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NELLIE - This town is no larger than many of the others in Coshocton County, be it Warsaw, Randle or Blissfield.
They are hard scrapple towns populated by blue-collar, dirt-in-the-fingernails folk who take pleasure in small town high school state championships of one form or another. And these good people have a decided taste for the flavor of hunting.
Especially if that genre’s relish is garnished with anything related to white-tail deer.
It is rough-hewed country, too. The hills climb steeply and fall with the same incline into narrow slits that anchor somber valley floors. Most of the hillsides are lathered in forests, luckily in many cases made up of acorn-bearing-food-rich white oaks.
That is good because Coschocton County is always playing king of the hill with neighboring Tuscarawas County for the leadership in Ohio’s 88-county race for the state deer harvest top spot.
Last year Coschocton County easily scored first place with 9,633 animals harvested while Tuscarawas County had to accept the also-ran trophy with 9,010 deer taken. Positions are being reversed this year, however, as the to-date deer kill in Coschocton County is 6,011 animals while it’s 9,820 deer in Tuscarawas County.
Yet no matter where the counties vie for first place honors each gets the nod by the state’s deer hunters as must go-to destinations. And lucky are the few folks who have managed to stake a claim to a piece of deer-hunting nirvana. Credit one very good stroke of luck to the Schmid family of Thompson Township.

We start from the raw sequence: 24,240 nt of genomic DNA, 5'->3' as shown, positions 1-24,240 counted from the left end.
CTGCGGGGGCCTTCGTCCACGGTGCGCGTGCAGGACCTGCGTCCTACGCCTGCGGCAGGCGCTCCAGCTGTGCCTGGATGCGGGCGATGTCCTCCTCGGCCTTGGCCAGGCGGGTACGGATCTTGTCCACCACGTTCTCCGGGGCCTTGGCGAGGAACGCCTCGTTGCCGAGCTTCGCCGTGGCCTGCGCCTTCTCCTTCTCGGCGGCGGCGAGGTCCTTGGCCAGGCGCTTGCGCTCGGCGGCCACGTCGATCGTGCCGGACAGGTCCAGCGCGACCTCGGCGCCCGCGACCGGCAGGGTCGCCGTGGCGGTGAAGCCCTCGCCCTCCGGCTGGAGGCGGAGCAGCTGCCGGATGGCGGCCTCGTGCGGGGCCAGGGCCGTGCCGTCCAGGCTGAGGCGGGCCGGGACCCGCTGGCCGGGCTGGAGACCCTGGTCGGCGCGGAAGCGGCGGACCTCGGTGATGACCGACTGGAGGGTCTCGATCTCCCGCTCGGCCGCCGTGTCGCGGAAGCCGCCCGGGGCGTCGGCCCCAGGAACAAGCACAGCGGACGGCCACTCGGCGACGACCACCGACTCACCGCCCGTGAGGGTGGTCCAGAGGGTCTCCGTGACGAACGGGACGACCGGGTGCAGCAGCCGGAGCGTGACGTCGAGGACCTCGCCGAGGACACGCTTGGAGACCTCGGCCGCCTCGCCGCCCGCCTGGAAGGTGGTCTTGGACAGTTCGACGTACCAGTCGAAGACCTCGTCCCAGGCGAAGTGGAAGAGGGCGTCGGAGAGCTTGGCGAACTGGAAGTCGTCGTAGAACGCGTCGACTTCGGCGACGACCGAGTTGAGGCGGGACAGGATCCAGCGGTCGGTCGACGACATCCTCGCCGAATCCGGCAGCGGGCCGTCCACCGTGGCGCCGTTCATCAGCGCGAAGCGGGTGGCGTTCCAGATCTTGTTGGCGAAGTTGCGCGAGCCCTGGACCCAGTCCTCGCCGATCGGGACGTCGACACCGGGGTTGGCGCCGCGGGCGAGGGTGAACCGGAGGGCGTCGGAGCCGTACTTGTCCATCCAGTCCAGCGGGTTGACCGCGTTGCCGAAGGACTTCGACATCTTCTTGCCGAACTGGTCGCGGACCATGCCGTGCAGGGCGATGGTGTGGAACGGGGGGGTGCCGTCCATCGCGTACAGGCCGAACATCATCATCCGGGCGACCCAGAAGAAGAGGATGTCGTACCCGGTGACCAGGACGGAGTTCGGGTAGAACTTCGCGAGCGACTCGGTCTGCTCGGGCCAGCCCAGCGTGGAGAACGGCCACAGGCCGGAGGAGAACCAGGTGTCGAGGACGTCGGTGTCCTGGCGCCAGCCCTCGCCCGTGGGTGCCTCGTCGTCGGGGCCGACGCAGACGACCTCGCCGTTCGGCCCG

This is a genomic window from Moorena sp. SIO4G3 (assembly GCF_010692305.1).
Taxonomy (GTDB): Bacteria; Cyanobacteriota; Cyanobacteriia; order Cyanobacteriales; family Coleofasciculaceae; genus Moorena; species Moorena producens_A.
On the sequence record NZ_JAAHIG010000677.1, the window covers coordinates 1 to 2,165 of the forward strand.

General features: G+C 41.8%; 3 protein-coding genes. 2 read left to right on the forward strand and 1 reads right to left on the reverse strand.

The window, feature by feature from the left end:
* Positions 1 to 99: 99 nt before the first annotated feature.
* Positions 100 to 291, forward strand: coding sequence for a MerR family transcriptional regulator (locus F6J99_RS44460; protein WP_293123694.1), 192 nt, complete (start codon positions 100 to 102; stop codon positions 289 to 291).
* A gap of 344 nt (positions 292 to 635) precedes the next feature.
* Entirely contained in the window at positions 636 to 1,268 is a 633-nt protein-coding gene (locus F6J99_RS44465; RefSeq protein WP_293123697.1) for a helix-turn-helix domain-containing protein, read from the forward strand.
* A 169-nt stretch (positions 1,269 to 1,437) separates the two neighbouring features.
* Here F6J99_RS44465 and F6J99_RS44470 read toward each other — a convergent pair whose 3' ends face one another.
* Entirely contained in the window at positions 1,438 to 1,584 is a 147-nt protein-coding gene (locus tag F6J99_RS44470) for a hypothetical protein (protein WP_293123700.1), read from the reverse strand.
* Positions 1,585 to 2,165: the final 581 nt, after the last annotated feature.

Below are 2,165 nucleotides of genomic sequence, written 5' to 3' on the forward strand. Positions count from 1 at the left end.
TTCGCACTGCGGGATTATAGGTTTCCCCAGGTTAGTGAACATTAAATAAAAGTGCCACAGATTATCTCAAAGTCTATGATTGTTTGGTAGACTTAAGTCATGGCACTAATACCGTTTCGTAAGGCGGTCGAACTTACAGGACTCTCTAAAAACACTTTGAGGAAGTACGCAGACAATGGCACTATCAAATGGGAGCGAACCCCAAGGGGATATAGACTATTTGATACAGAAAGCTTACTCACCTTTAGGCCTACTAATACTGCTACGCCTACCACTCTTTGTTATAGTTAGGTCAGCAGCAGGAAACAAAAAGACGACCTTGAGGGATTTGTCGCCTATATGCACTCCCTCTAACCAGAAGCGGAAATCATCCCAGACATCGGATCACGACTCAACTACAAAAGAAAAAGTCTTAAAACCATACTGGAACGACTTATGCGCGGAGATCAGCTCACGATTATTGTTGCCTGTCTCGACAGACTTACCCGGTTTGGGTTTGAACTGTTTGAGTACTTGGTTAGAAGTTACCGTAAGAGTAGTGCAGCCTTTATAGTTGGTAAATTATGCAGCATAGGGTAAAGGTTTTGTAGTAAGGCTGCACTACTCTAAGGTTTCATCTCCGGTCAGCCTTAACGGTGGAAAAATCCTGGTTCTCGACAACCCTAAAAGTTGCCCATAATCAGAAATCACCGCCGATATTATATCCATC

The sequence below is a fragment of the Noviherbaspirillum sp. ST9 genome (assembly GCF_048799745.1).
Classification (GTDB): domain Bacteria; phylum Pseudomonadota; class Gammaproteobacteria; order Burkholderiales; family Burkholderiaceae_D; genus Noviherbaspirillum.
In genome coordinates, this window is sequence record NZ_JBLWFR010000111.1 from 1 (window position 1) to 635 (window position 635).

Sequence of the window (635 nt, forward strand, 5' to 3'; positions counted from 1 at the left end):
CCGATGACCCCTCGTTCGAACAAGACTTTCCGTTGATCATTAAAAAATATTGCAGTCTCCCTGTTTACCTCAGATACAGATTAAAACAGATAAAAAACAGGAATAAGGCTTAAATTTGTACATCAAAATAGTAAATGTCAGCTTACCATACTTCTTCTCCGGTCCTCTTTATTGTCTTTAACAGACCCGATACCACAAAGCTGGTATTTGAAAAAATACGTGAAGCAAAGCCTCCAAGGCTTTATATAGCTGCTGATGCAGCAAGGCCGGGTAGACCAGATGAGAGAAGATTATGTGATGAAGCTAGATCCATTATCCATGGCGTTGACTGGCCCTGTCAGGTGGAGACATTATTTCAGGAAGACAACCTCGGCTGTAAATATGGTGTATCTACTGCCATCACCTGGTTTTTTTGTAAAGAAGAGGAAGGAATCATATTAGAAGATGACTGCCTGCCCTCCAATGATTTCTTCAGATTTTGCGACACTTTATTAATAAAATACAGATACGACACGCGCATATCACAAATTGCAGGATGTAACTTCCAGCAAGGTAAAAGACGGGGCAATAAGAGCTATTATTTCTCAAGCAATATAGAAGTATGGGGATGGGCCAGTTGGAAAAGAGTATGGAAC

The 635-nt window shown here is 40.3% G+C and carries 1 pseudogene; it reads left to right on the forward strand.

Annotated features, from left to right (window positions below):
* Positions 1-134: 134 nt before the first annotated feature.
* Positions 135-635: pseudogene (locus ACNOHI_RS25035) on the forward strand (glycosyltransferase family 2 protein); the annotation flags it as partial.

More than 40 years ago the Schmid’s won what would eventually become a deer hunter’s Super Lotto prize. That acquisition fell into their collective lap long before the white-tail deer surprised everyone by taking root in Ohio with a population greater than the number of people living in either one of four states.
“My father wasn’t a hunter. He just wanted a quiet place for a vacation spot,” said Dave Schmid, a retired truck driver who serves as the family’s chief camp magistrate.
Like the family itself the hunting locale is a humble affair. No unique nameplate hangs over the spacious one-room cabin. You won’t see an “At The End Of The Road Camp,” “Big Buck Camp,” or “Trophy Quest Camp,” sign stuck anywhere though each of these monickers certainly would apply. Nope, it’s just “The Camp,” plain and simple and true to form.
“Welcome to our paradise,” said Schmid’s son, Paul, a personal trainer who operates his own business (www.healthyoutdoorsman.com).
That part is also true. Even in the stark nakedness of winter this place speaks of a quiet repose. Nestled into between the cleavage of several tall hills the 90-acre Coschocton County property tilts what seems to be westward. The plot of land is also caked in a ragweed field that has an one-acre or so fishing pond sunk into the earth.
“It’s got a lot of really big catfish,” Paul said.
An opportunity to test that claim hopefully will come at a later date. For now, at the beginning of Ohio’s four-day statewide muzzle-loading season, my goal was launch a .45-caliber bullet from my Knight rifle and hope it squares up with an animal. That way I can have the deer processed for my daughter’s family freezer.
The Schmids and I would not be hunting alone, which is a good thing. The more the merrier when you’ve got a hunting linchpin as secure as is The Camp.